My Biggest Bush Man Takeaway:
Yesterday, I posted on our unforgettable encounter with an Alaskan bush man who’s lucky enough to have benefited from climate change. He’s been collected long-buried wooly mammoth tusks exposed by accelerating ice melt in the state’s interior.
Although he didn’t claim to know exactly why, he agreed “…that the temperature is changing.” So he might be interested to learn that according to NASA, 97 percent of currently active climate scientists “… agree that humans are causing global warming and climate change.”
Their assessment affirms my biggest takeaway from the few hours we spent with the remarkable Alaskan. It’s that nowhere on Earth, no matter how isolated, is immune to our food choices’ negative effects.
For millions of years, tropical rainforests have served as the Earth’s “lungs” by absorbing CO2 from the air. They either store it or and convert it to oxygen.
By releasing water vapor into the atmosphere, they also affect global rainfall patterns – including those affecting the cattle-feeding cornfields of the Midwestern U.S.
But now, reports the World Wildlife Fund, “… in the Amazon around 17% of the forest has been lost in the last 50 years, mostly due to forest conversion for cattle ranching.”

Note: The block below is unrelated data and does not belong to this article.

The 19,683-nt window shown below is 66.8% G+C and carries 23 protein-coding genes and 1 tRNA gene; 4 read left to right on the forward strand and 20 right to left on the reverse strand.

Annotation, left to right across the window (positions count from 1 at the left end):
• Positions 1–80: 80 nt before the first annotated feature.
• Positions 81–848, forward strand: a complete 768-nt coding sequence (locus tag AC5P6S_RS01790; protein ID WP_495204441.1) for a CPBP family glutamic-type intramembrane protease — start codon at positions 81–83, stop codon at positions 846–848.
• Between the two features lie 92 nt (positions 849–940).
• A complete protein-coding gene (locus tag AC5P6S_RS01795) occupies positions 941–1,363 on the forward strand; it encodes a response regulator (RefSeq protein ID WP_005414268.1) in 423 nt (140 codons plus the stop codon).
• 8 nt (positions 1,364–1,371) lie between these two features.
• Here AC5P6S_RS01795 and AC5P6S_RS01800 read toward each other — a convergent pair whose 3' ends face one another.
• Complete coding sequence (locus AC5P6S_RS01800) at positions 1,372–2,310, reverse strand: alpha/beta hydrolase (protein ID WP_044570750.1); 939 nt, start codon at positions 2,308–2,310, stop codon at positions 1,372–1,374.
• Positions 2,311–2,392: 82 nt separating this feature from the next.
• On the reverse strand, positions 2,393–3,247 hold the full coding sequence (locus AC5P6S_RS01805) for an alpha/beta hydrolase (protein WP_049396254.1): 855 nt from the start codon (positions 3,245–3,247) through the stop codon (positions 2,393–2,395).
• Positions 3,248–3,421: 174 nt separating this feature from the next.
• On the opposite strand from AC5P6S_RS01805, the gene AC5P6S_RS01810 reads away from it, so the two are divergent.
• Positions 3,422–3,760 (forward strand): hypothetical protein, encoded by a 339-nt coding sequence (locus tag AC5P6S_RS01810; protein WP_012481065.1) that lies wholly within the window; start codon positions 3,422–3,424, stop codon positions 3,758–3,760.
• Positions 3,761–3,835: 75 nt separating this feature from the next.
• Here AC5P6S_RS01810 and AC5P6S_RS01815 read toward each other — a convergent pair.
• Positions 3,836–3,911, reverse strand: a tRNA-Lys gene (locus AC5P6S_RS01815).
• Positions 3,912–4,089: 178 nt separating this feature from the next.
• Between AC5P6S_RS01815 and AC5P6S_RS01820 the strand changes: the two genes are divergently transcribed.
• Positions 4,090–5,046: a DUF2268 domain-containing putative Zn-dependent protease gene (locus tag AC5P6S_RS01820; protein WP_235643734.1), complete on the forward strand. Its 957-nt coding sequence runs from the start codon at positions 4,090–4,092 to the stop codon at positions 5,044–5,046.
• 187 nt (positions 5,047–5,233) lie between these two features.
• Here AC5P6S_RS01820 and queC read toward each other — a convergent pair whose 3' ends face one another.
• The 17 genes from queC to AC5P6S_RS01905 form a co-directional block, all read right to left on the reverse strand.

The cattle raised on those ranches feed people in China, the Middle East, Russia and the EU. But, as the bush man might now agree, shrinking rainforests mean climbing temperatures and melting ice. That includes the sea ice polar bears need to hunt seals.
Will Alaska’s polar bears go the same way as the bush man’s wooly mammoths, which went extinct about 5,600 years ago? They were stranded on St. Paul Island in the Bering Strait, cut off when sea levels rose at the end of the last Ice Age.
The Earth warmed, the ice melted and the sea rose. At the time, however, human meat consumption didn’t factor into the changing climate. Today it does, and in a major way.
And only a major switch to plant-based or vegan eating can reverse its impact!